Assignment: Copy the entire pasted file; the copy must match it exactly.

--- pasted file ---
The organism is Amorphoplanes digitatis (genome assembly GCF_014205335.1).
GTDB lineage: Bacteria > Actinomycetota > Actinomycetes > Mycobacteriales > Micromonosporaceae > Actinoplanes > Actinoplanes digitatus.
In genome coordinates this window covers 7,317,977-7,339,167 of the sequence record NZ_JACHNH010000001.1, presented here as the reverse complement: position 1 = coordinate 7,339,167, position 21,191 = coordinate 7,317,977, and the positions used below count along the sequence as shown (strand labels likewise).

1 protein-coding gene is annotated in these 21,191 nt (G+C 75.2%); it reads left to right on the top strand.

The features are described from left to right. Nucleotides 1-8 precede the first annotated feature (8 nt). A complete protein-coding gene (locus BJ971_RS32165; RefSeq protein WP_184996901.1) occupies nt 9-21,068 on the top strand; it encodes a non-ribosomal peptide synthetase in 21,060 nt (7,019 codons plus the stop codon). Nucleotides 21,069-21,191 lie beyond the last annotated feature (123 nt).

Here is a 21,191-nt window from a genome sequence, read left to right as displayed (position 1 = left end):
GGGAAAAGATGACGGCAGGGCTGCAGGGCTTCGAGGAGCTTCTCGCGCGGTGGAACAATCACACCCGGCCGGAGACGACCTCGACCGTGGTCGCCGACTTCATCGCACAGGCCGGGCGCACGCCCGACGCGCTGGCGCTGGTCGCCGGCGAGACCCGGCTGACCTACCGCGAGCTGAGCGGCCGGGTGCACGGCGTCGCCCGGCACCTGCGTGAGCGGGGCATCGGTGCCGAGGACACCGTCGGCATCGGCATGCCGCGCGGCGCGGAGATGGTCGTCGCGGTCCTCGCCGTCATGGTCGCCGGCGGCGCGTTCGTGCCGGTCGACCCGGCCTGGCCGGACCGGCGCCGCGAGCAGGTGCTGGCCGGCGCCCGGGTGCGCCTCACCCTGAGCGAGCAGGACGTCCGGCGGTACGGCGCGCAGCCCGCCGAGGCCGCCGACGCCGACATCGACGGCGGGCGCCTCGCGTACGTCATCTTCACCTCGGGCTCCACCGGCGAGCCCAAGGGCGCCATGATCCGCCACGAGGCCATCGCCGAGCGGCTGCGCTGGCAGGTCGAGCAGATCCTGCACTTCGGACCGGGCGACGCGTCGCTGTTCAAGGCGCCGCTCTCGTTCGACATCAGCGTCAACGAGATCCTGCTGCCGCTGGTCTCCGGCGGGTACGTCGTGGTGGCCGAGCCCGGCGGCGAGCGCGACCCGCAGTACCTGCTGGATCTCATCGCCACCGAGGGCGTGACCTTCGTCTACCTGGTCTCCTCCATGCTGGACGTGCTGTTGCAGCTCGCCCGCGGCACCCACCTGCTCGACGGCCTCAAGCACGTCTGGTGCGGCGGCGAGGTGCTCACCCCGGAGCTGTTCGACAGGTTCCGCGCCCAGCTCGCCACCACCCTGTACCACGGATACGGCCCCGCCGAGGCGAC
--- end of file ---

The organism is Amorphoplanes digitatis (genome assembly GCF_014205335.1).
GTDB lineage: Bacteria > Actinomycetota > Actinomycetes > Mycobacteriales > Micromonosporaceae > Actinoplanes > Actinoplanes digitatus.
In genome coordinates this window covers 7,317,977-7,339,167 of the sequence record NZ_JACHNH010000001.1, presented here as the reverse complement: position 1 = coordinate 7,339,167, position 21,191 = coordinate 7,317,977, and the positions used below count along the sequence as shown (strand labels likewise).

1 protein-coding gene is annotated in these 21,191 nt (G+C 75.2%); it reads left to right on the top strand.

The features are described from left to right. Nucleotides 1-8 precede the first annotated feature (8 nt). A complete protein-coding gene (locus BJ971_RS32165; RefSeq protein WP_184996901.1) occupies nt 9-21,068 on the top strand; it encodes a non-ribosomal peptide synthetase in 21,060 nt (7,019 codons plus the stop codon). Nucleotides 21,069-21,191 lie beyond the last annotated feature (123 nt).

Here is a 21,191-nt window from a genome sequence, read left to right as displayed (position 1 = left end):
GGGAAAAGATGACGGCAGGGCTGCAGGGCTTCGAGGAGCTTCTCGCGCGGTGGAACAATCACACCCGGCCGGAGACGACCTCGACCGTGGTCGCCGACTTCATCGCACAGGCCGGGCGCACGCCCGACGCGCTGGCGCTGGTCGCCGGCGAGACCCGGCTGACCTACCGCGAGCTGAGCGGCCGGGTGCACGGCGTCGCCCGGCACCTGCGTGAGCGGGGCATCGGTGCCGAGGACACCGTCGGCATCGGCATGCCGCGCGGCGCGGAGATGGTCGTCGCGGTCCTCGCCGTCATGGTCGCCGGCGGCGCGTTCGTGCCGGTCGACCCGGCCTGGCCGGACCGGCGCCGCGAGCAGGTGCTGGCCGGCGCCCGGGTGCGCCTCACCCTGAGCGAGCAGGACGTCCGGCGGTACGGCGCGCAGCCCGCCGAGGCCGCCGACGCCGACATCGACGGCGGGCGCCTCGCGTACGTCATCTTCACCTCGGGCTCCACCGGCGAGCCCAAGGGCGCCATGATCCGCCACGAGGCCATCGCCGAGCGGCTGCGCTGGCAGGTCGAGCAGATCCTGCACTTCGGACCGGGCGACGCGTCGCTGTTCAAGGCGCCGCTCTCGTTCGACATCAGCGTCAACGAGATCCTGCTGCCGCTGGTCTCCGGCGGGTACGTCGTGGTGGCCGAGCCCGGCGGCGAGCGCGACCCGCAGTACCTGCTGGATCTCATCGCCACCGAGGGCGTGACCTTCGTCTACCTGGTCTCCTCCATGCTGGACGTGCTGTTGCAGCTCGCCCGCGGCACCCACCTGCTCGACGGCCTCAAGCACGTCTGGTGCGGCGGCGAGGTGCTCACCCCGGAGCTGTTCGACAGGTTCCGCGCCCAGCTCGCCACCACCCTGTACCACGGATACGGCCCCGCCGAGGCGAC